KOSIK: Former President George W. Bush's ethics chief calling out the president on Twitter for his anti-FBI tweet. Richard Painter saying using Twitter on Christmas Eve to intimidate a witness in a criminal investigation is not a very Christian way to celebrate the holiday but it does make Mr. Mueller's job easier and that's a nice thing to do. Merry Christmas.
BRIGGS: Several Republicans including Senate Judiciary Chairman Chuck Grassley have called for McCabe's removal. Democrats argue the GOP criticisms of McCabe and the FBI are meant to undermine special counsel Robert Mueller as this Russia investigation intensifies.
KOSIK: Two outgoing Republican lawmakers with a harsh assessment of the president and Republican Party. Arizona Senator Jeff Flake and Pennsylvania Congressman Charlie Dent warning of Trump's negative influence on the GOP. Listen.
(BEGIN VIDEO CLIP)
FLAKE: Look at some of the audiences cheering for Republicans sometimes. You look out there and you say those are the spasms of a dying party, when you look at the lack of diversity sometimes.
[04:05:02] Anger and resentment are not a governing philosophy. If we continue to go down that path just to drill down on the base, then I think you'll have a lot of people realize there's no future for them in this party. I know a lot of them.
REP. CHARLIE DENT (R), PENNSYLVANIA: Certainly the president has been a factor. You know, I've often said this administration at times has taken the fun out of dysfunction. You know, I expect a certain amount of dysfunction in government and sometimes you can laugh at it, but it's not so funny anymore. Now, this test has changed. The issue is loyalty to the man, to the president. And for some, loyalty is not enough. You have to be angry and aggrieved.
(END VIDEO CLIP)
BRIGGS: Interesting stuff. Flake said if Trump finishes his term and faces reelection, he will possibly face an independent challenge, and possibly a Republican challenge. Flake did not rule out himself in 2020, though he added that's not in the plans right now.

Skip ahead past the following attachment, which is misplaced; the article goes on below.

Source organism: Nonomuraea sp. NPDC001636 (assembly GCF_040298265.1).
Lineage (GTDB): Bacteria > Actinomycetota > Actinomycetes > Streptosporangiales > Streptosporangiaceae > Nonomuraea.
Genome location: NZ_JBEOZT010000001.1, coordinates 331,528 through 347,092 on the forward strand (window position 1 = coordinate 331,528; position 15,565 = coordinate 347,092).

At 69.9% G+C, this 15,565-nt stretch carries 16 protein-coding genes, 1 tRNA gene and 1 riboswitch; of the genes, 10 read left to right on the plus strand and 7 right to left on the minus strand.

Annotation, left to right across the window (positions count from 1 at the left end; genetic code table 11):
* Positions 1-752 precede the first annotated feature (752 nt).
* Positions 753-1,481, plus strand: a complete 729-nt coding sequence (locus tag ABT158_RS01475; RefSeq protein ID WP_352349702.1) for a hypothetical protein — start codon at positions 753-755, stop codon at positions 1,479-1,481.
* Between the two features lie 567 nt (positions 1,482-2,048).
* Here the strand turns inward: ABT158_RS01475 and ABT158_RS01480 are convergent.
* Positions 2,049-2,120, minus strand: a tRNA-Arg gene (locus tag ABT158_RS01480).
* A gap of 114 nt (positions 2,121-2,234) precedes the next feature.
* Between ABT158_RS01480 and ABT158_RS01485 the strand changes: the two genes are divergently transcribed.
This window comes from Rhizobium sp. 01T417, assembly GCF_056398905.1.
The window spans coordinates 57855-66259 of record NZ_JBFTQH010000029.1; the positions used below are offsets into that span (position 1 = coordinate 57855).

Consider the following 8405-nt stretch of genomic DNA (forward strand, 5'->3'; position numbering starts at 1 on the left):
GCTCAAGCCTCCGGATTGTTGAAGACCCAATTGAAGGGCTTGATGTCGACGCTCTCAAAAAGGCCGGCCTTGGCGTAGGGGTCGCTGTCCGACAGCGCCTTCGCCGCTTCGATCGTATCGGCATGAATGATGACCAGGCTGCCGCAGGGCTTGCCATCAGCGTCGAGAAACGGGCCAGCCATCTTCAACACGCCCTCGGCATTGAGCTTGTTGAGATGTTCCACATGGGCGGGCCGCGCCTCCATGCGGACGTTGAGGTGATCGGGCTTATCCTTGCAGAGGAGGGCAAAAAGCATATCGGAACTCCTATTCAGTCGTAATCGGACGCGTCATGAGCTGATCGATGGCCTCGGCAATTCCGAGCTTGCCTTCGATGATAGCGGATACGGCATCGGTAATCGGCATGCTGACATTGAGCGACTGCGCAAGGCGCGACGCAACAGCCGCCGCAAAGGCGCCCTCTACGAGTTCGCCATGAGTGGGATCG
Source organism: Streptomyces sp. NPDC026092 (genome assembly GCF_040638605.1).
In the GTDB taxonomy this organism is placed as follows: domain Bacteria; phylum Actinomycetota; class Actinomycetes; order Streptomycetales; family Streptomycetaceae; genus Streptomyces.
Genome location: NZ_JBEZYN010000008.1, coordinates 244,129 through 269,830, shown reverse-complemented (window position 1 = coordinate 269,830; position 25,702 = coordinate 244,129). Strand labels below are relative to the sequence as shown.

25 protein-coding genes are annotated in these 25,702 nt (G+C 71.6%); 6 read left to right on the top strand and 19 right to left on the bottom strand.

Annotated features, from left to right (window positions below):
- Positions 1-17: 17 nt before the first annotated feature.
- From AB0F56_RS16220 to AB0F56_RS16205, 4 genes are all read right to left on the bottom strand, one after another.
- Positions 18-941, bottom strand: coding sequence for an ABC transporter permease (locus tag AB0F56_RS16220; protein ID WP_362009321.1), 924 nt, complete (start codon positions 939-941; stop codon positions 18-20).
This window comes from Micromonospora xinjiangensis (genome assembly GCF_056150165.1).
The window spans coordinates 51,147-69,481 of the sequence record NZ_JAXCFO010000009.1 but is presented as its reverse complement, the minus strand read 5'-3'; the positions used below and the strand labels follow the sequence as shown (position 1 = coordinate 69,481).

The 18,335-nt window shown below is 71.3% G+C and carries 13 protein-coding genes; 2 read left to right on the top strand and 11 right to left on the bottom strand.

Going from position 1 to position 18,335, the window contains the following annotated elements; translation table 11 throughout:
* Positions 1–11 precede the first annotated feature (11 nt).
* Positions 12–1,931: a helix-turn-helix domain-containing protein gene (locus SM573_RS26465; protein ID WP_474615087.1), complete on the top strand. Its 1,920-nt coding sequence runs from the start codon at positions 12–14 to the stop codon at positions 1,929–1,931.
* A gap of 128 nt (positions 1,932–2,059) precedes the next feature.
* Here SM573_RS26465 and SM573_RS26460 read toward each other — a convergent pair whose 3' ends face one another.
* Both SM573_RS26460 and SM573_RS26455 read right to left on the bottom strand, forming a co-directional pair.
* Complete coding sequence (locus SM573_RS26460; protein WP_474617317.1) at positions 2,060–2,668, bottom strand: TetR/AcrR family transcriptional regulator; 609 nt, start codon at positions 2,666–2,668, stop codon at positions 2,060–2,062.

ROMANS: Meantime, the biggest newspaper in Utah with a harsh Christmas editorial for seven-term Senator Orrin Hatch. After backing Hatch's last run, "The Salt Lake Tribune" says Hatch had called it a career. The paper cites what it calls its utter lack of integrity that rises from his unquenchable thirst for power. Hatch did promise 2012 would be his final campaign but has started putting together a 2018 run.
BRIGGS: Now the paper says Hatch is part of a dismantling of two national monuments and his role as Senate finance chairman helping pass this GOP tax overhaul are enough. Quote: Over the years, Hatch stared down a generation of two of highly qualified political leaders who were fully qualified to take his place. That's not only not fair to all those passed over, it's basically a theft from the Utah electorate. It would be good for Utah if Hatch having finally caught the great white whale of tax reform, were to call it a career. If he doesn't, the voters should end it for him.
KOSIK: South Korea announcing it will create a team to take on North Korea's advancing nuclear and missile program. The move comes amid calls for South Korea to establish a group that exclusively handles North Korea affairs. The bureau will be made up of four divisions including the newly launched North Korea nuclear deterrence division.
BRIGSS: It will also include a policy division, an arms control division and a missile and space division, which is part of a reorganization of a group already focused on weapons of mass destruction. This comes as North Korea slams a new round of tough U.N. sanctions as an act of war, reiterating it has plans to give up its nuclear weapons.
We have more from CNN's Barbara Starr at the Pentagon.
BARBARA STARR, CNN PENTAGON CORRESPONDENT: Alison, Dave, North Korea is calling it an act of war, that these new U.N. sanctions are being levied. They are some of the toughest sanctions, trying to close any loopholes, ban North Korea from being able to export fuel, gasoline, industrial equipment, ban them as much as possible. Even put a lid on North Korea's sending workers outside the country to earn wages. That money, of course, coming back into the regime pocket.